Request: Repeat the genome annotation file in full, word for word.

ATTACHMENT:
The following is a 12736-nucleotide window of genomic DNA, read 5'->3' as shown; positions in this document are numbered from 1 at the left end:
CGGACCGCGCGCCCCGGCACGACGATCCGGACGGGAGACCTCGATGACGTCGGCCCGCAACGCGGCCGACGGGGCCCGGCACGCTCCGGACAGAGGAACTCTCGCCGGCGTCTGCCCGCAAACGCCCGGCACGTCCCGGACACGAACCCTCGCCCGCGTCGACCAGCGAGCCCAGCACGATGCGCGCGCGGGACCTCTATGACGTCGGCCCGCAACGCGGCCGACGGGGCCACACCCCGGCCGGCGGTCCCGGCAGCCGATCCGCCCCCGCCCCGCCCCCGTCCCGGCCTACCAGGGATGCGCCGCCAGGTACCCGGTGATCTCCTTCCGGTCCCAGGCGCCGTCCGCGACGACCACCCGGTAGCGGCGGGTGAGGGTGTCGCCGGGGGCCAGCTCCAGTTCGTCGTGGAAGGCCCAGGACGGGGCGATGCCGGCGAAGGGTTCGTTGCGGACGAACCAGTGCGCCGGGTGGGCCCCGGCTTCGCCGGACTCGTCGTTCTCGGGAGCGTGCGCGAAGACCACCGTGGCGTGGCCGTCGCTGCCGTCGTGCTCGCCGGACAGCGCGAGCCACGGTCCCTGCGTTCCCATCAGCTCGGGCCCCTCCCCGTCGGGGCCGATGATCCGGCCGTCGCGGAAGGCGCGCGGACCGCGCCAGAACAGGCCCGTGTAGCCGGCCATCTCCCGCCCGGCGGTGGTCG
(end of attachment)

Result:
The following is a 12736-nucleotide window of genomic DNA, read 5'->3' as shown; positions in this document are numbered from 1 at the left end:
CGGACCGCGCGCCCCGGCACGACGATCCGGACGGGAGACCTCGATGACGTCGGCCCGCAACGCGGCCGACGGGGCCCGGCACGCTCCGGACAGAGGAACTCTCGCCGGCGTCTGCCCGCAAACGCCCGGCACGTCCCGGACACGAACCCTCGCCCGCGTCGACCAGCGAGCCCAGCACGATGCGCGCGCGGGACCTCTATGACGTCGGCCCGCAACGCGGCCGACGGGGCCACACCCCGGCCGGCGGTCCCGGCAGCCGATCCGCCCCCGCCCCGCCCCCGTCCCGGCCTACCAGGGATGCGCCGCCAGGTACCCGGTGATCTCCTTCCGGTCCCAGGCGCCGTCCGCGACGACCACCCGGTAGCGGCGGGTGAGGGTGTCGCCGGGGGCCAGCTCCAGTTCGTCGTGGAAGGCCCAGGACGGGGCGATGCCGGCGAAGGGTTCGTTGCGGACGAACCAGTGCGCCGGGTGGGCCCCGGCTTCGCCGGACTCGTCGTTCTCGGGAGCGTGCGCGAAGACCACCGTGGCGTGGCCGTCGCTGCCGTCGTGCTCGCCGGACAGCGCGAGCCACGGTCCCTGCGTTCCCATCAGCTCGGGCCCCTCCCCGTCGGGGCCGATGATCCGGCCGTCGCGGAAGGCGCGCGGACCGCGCCAGAACAGGCCCGTGTAGCCGGCCATCTCCCGCCCGGCGGTGGTCG